Surviving the Holiday Struggle
I have always had trouble with Christmas. Maybe it’s the obligation to a buy everyone a proper gift. It could be the massive push by retailers to persuade us to buy a bunch of stuff that nobody really needs. However, I suspect it is deeper than that. When my mom was a teenager, her father suffered political attacks and lost his job. He found the struggle unbearable. Right around Christmas he shot himself in the head. Losing a father is traumatic, and extremely so for my mother under these circumstances. Most every Christmas she would be sick in bed with a back pain or something. She would struggle out of bed briefly to open presents with us boys. It wasn’t the festive event we were taught it should be. Many of us struggle from the shadow of such traumatic events.
More recently, it seems that another form of holiday struggle has emerged. Opposing news broadcasts (left and right) have allowed us to choose between two limited versions of the news which only really agree that foreign wars are good for the US. Social media permits us to meet online friends who agree with our views no matter what we believe. We all like others to agree with us and social media corporations have studied this. To capture us as loyal customers they need to connect us with friends and media who agree with our biases.
It would seem that this would reduce struggle. However, like-minded people often criticize the other side to create an apparent closeness or connectedness. Criticism of the other side also creates reactive anger within us.
When we get together with family for the holidays we often discover that many relatives have been listening to programming and friends who criticize our point of view. They often parrot irritating phrases they heard on the news or social media. If we were hearing this on social media or the news, we would just click and the opposing voice would be gone. However, they are family. This means that, by tradition, we are obligated to sit politely and listen to their angry rhetoric against our views.
Being forced to listen to opposing views after being charged with emotion against those views awakens all that anger that has been poured into us from our chosen media sources. The dining table thus becomes a powder keg on the edge of exploding. Our relatives find themselves compelled to repeat the angry rhetoric they’ve so often heard from their chosen media. Family Thanksgivings and Christmases can become volatile.
The first step is to understand that the “truth” we get from the media and from everywhere else always carries an agenda or point of view, usually for profit or power, created by corporations or hidden individuals. A simple example is “things go better with coke.” Is that true? Personally I prefer Dr. Pepper. On the other hand, I view all soft drinks as weapons of mass health destruction.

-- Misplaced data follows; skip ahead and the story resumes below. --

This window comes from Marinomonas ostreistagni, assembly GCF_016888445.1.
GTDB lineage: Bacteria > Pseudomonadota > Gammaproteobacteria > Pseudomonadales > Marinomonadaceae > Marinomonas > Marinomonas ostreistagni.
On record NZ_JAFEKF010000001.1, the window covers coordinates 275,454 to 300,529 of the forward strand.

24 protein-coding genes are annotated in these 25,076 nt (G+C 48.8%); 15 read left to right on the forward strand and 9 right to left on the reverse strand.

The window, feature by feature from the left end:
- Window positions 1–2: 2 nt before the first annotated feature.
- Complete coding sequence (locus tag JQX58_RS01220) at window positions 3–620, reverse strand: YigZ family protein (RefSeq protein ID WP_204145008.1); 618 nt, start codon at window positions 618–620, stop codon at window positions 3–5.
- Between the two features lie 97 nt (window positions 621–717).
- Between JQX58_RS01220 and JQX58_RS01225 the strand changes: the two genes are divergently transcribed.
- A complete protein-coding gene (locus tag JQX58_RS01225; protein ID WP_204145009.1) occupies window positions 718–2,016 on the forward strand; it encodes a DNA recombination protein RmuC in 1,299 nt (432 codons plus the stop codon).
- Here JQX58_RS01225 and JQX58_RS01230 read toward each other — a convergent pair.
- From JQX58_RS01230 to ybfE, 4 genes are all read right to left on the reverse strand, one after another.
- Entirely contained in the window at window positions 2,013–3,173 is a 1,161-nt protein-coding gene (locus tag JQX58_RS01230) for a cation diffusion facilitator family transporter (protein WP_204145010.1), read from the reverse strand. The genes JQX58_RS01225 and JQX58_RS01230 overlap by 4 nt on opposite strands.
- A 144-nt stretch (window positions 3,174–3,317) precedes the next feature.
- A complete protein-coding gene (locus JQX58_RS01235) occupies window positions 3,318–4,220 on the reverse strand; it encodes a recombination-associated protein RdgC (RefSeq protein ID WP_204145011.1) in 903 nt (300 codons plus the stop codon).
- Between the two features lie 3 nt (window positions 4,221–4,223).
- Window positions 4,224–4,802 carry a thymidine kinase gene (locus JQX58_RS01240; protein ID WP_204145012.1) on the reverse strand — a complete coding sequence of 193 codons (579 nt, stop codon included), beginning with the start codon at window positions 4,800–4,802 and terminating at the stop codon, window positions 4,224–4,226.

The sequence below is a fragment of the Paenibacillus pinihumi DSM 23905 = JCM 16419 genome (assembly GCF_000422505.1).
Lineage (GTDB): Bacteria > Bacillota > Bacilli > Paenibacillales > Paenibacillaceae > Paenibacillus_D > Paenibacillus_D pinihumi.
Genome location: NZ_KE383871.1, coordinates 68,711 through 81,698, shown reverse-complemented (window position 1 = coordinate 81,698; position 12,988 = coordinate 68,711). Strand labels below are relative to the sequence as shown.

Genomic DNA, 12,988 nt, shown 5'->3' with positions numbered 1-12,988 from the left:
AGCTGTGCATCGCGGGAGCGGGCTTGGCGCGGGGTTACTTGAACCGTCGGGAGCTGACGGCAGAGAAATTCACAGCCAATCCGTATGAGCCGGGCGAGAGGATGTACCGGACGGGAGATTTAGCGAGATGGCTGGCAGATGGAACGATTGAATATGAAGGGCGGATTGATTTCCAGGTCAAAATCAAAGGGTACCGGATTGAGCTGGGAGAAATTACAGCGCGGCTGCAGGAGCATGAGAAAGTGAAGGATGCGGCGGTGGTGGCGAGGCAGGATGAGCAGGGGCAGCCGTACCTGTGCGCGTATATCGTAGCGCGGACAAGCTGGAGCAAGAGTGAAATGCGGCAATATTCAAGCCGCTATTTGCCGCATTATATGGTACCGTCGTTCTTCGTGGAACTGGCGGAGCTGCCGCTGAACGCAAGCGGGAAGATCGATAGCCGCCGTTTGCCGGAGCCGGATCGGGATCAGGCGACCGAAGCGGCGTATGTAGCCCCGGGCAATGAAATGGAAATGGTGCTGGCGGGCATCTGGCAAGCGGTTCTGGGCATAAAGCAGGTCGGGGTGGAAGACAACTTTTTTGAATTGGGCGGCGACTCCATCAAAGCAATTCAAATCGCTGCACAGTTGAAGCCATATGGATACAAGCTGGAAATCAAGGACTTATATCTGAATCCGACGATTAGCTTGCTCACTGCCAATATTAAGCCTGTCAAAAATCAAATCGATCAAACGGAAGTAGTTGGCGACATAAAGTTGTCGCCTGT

A lot of what we hear or see in the media is manufactured, an artificial reality, a theory built upon assumptions. Even the discussions around our Thanksgiving table are mostly a rehash of what people saw on the media. Does anyone at the table have first-hand knowledge of what they’re saying? Or they just repeating something they heard somewhere. Is their authority Fox or CNN? When you find yourself arguing with someone, has either of you been to Ukraine or the Vatican? Has either of you conducted vaccine research or voter canvassing? Has anyone examined actual climate records to determine for themselves whether there is net global warming or global cooling?
Most likely, neither of you has any first-hand knowledge supporting your side of the argument. Most likely, you are both just repeating carefully crafted media phrases which seem reasonable but are just carefully crafted theories.
Most news stations present that those foreign wars fought by our government are good. Does it feel true? Put yourself in the shoes of a Pro-Life advocate. Isn’t all life precious? Now in the shoes of a Pro-Choice person: Shouldn’t each of us have the right to choose? It is the media that tries to get us to choose sides and argue. Is either side 100% false? We can learn from the other side and let go of painful assumptions.
As you listen to your family discussing many topics you will see that each of us is filled with opinions which we can’t personally verify. As you listen to your relatives you will see that each of us is filled with opinions which we can’t personally verify. Listening and feeling the discomfort within your body will cause your biases and prejudices to dissolve. This will set you free of so many manufactured lies.
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